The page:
Why Latin American Food Doesn’t Get Enough Credit
In August, I wrote about how I wouldn’t be touting the Mediterranean diet as much as I used to. One reason is that the emphasis on this one way of eating – delicious and nutritious as it is – is dismissive of other traditional ways of eating that are too delicious and nutritious, but which have not benefited from the research spotlight shone upon them. Take the example of Latin American cuisine.
Just like “the Mediterranean”, “Latin America” is not a monolith. It’s quite diverse, made up of Mexico, Central America, the Caribbean islands and South America – the countries that were affected by Spanish or Portuguese colonization centuries ago. While there are commonalities, the cuisines of this part of the world can be strongly regional, reflecting the blend of influences from indigenous peoples, their colonizers, and enslaved Africans. In her phenomenal cookbook, “The South American Table,” food writer, cooking teacher, and culinary historian Maria Baez Kijac calls South American cuisine, “a unique cuisine that I believe is unmatched anywhere in the world.” .
Unfortunately, I’ve observed a common misconception among non-Latinos that Latin American cuisine is less than healthy – too high in carbs and fats and too low in vegetables. Ironic, because I’ve also seen the food/wellness culture co-opt and select certain traditional Latin American foods as “superfoods” – avocados, chia seeds, quinoa, coconut milk, cashews , oat milk – while demonizing other traditional foods, namely corn, white rice and potatoes. It doesn’t matter that corn is a whole grain, potatoes pack a lot of nutrients, and a cup of brown rice only has one gram more fiber than white rice.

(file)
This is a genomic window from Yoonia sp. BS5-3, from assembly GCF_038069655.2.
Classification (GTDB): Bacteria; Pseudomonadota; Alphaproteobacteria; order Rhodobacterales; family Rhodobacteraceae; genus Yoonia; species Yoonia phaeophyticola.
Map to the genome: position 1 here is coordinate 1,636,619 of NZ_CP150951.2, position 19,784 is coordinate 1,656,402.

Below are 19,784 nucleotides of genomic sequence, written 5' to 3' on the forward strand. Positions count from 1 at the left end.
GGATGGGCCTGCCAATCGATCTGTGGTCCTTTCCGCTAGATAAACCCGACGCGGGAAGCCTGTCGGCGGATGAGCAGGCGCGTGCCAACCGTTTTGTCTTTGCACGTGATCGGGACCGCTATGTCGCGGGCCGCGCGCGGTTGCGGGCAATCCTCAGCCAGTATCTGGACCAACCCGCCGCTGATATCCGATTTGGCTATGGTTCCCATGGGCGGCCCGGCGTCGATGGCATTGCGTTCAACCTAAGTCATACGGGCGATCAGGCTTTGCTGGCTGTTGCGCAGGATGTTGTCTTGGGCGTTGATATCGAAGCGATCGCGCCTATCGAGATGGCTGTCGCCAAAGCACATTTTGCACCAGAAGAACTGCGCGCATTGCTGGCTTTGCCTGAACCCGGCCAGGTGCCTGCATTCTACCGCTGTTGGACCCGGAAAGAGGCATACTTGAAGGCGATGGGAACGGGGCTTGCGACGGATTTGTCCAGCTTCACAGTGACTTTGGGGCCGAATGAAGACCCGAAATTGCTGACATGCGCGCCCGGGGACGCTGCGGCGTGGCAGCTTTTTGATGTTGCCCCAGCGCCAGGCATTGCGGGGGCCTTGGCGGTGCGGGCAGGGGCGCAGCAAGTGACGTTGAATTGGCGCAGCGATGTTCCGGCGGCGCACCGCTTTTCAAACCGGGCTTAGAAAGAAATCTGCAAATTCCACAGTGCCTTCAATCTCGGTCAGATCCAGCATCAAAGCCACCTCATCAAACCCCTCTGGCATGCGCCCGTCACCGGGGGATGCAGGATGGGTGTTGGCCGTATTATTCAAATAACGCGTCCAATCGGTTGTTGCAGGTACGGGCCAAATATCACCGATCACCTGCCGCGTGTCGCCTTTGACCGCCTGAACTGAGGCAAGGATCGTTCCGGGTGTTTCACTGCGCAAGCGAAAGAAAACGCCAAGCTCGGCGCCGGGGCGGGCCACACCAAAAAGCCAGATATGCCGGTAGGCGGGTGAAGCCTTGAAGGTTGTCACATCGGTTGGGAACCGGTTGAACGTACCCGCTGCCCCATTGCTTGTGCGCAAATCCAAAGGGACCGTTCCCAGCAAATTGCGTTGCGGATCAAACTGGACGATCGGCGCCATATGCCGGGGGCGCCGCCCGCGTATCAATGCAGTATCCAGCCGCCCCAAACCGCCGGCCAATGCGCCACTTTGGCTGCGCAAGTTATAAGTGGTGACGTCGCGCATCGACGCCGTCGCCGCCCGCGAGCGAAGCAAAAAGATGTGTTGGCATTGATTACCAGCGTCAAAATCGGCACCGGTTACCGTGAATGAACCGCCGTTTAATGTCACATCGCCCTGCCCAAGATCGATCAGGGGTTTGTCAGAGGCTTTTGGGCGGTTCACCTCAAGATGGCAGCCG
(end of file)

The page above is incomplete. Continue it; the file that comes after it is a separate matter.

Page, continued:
It’s easy to get an idea of a culture’s cuisine from what we see on restaurant menus (including fast food menus), even though it doesn’t usually reflect what people from that culture eat and cook at home on average. For example, soups (sopas) and stews (caldos) are important in Latin American cuisine, but most Latin American restaurants don’t offer them.
In the United States, we are often accustomed to meals containing separate sources of protein and vegetables, such as grilled chicken with broccoli. With Latin American cuisine, mixed dishes are more common and vegetables are used both as a flavor base and as garnishes, so it may not be obvious how many vegetables you are eating. Beans, soups and stews can be cooked with sofrito – most versions start with onion and/or garlic, then add other ingredients such as tomatoes and peppers – then top with fresh salsas or raw vegetable toppings like shredded cabbage, radish, carrots or onion. Sauces, another important element of Latin American cuisine, are often also based on aromatic vegetables. There may also be a serving of pickled, fermented or grilled vegetables on the side.
When I first visited Buenos Aires, Argentina nearly 14 years ago, I had a mini-panic when few restaurant menus offered salads like the ones I had ordered at home. But the grilled vegetables were plentiful. (As I learned from the award-winning James Beard cookbook by Maricel E. Presilla, “Great Latina Kitchen“Latin American salads do exist – they just aren’t the leafy green concoctions I was used to.) When I visited Ecuador a decade later, I was much colder about the food.
We can learn a lot from Latin American cuisine, including how to use vegetables for flavor and how to incorporate more beans – a great source of protein, fiber and other nutrients. Like any food culture, Latin American food culture has nutritious and delicious food and is worth celebrating.